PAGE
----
- You'll have to run the water a while before it gets hot.
- Run the tap until the water gets hot.
- (intransitive) To extend in space or through a range of possibilities (often with a measure phrase).
- The border runs for 3000 miles.
- The leash runs along a wire.
- The grain of the wood runs to the right on this table.
- It ran in quality from excellent to substandard.
- (intransitive) To extend in time, to last, to continue (usually with a measure phrase).
- The sale will run for ten days.
- The contract runs through 2008.
- The meeting ran late.
- The book runs 655 pages.
- The speech runs as follows:...
- (transitive) To make something extend in space.
- I need to run this wire along the wall.
- (intransitive) Of a machine, including computer programs, to be operating or working normally.
- My car stopped running.
- That computer runs twenty-four hours a day.
- Buses don't run here on Sunday.
- (transitive) To make a machine operate.
- It's full. You can run the dishwasher now.
- Don't run the engine so fast.
- (transitive) To execute or carry out a plan, procedure, or program.
- They ran twenty blood tests on me and they still don't know what's wrong.
- Our coach had us running plays for the whole practice.
- I will run the sample.
- Don't run that software unless you have permission.
- My computer is too old to run the new OS.
- (transitive or Template loop detected: Template:context 1) To compete in a race.
- The horse will run the Preakness next year.
- I'm not ready to run a marathon.
- (intransitive) To be a candidate in an election.
- I have decided to run for governor of California.
- We're trying to find somebody to run against him next year.
- (transitive) To make run in a race or an election.
- He ran his best horse in the Derby.
- The Green Party is running twenty candidates in this election.
- (intransitive) To be offered in one of the media.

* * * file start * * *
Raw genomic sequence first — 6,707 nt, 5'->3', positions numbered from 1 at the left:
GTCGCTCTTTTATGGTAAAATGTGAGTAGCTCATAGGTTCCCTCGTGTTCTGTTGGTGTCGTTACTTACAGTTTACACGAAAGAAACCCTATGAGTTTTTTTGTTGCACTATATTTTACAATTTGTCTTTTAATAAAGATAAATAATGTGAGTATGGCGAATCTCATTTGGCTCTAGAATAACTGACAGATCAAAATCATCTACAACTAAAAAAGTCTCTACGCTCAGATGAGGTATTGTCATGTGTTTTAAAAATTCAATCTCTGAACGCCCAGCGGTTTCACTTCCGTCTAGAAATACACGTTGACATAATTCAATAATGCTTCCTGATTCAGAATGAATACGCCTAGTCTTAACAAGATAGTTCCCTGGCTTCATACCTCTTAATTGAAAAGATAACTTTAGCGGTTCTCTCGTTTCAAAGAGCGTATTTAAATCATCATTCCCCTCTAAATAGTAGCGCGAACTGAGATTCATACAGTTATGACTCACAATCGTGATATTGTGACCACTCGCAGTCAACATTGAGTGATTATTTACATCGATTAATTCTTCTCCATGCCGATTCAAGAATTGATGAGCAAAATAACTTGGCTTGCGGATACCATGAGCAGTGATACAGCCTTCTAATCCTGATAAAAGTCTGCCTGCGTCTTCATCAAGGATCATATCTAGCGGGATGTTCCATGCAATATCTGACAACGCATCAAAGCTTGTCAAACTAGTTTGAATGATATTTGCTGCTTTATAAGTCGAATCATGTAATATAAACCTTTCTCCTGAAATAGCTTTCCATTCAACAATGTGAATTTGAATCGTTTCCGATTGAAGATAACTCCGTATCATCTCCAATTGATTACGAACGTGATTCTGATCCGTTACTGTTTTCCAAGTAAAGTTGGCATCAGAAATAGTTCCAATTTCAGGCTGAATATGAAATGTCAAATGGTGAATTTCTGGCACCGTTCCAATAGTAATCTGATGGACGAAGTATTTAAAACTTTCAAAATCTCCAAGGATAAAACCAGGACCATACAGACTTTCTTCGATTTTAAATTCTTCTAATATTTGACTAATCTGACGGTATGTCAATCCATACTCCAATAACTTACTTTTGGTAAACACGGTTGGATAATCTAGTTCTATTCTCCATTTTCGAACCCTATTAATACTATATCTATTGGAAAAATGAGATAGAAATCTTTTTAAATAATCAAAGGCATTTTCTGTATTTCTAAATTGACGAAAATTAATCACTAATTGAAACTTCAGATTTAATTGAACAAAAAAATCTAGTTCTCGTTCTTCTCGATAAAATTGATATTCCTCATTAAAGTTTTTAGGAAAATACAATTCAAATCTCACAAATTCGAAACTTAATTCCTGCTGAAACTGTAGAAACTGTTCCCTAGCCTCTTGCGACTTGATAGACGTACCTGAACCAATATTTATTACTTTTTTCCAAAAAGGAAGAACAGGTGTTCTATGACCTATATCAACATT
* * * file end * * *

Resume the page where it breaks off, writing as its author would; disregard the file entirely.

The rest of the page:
- The story will run on the 6-o'clock news.
- The latest Robin Williams movie is running at the Silver City theatre.
- Her picture ran on the front page of the newspaper.
- (transitive) To print or broadcast in the media.
- run a story
- run an ad
- (intransitive) To leak or spread in an undesirable fashion , to bleed (especially used of dye or paint).
- He discovered during washing that the red rug ran on his white sheet, staining it pink.
- (transitive) To go through without stopping, usually illegally.
- run a red light or stop sign
- run a blockade
- (transitive) To transport someone or something.
- Could you run me over to the store?
- Please run this report upstairs to director's office.
- (transitive) To smuggle illegal goods.
- run guns
- run rum
- (transitive or Template loop detected: Template:context 1) To cost a large amount of money.
- Buying a new laptop will run you a thousand dollars.
- (intransitive) Of fish, to migrate for spawning.
- (intransitive, Template loop detected: Template:context 1) To carry a football down the field.
- (intransitive) Of stitches, to unravel.
- My stocking is running.
- (intransitive) To flee away from a danger or towards help.
- Whenever things get tough, she cuts and runs.
- When he's broke, he runs to me for money.
- (transitive, Template loop detected: Template:context 1) To sort through a large volume of produce in quality control.
- Looks like we're gonna have to run the tomatoes again.
- (intransitive) To control or have precedence in a card game.
- Every three or four hands he would run the table.
- Past participle of run.
single words and compounds
- A transliteration of any of a number of Chinese characters properly represented as having either of two tones, rún or rùn.
English transcriptions of Chinese speech often fail to distinguish between the critical tonal differences employed in the Chinese language, using words such as this one without the appropriate indication of tone.
- IPA: /ru:n/
- English rune
- dyrne a
- rune; writing, runes
- ᛟᛞᛁᚺᛁᚨᚠ ᛟᚾᚢᚱ ᛉᛁᛏᛊᚨᚷᚨᛞ [...]
- [ek go]dagastiR runo faihido
- [I, Gu]dgjest inscribed the runes. — 4th century inscription on the Einang stone, near Fagernes, Norway.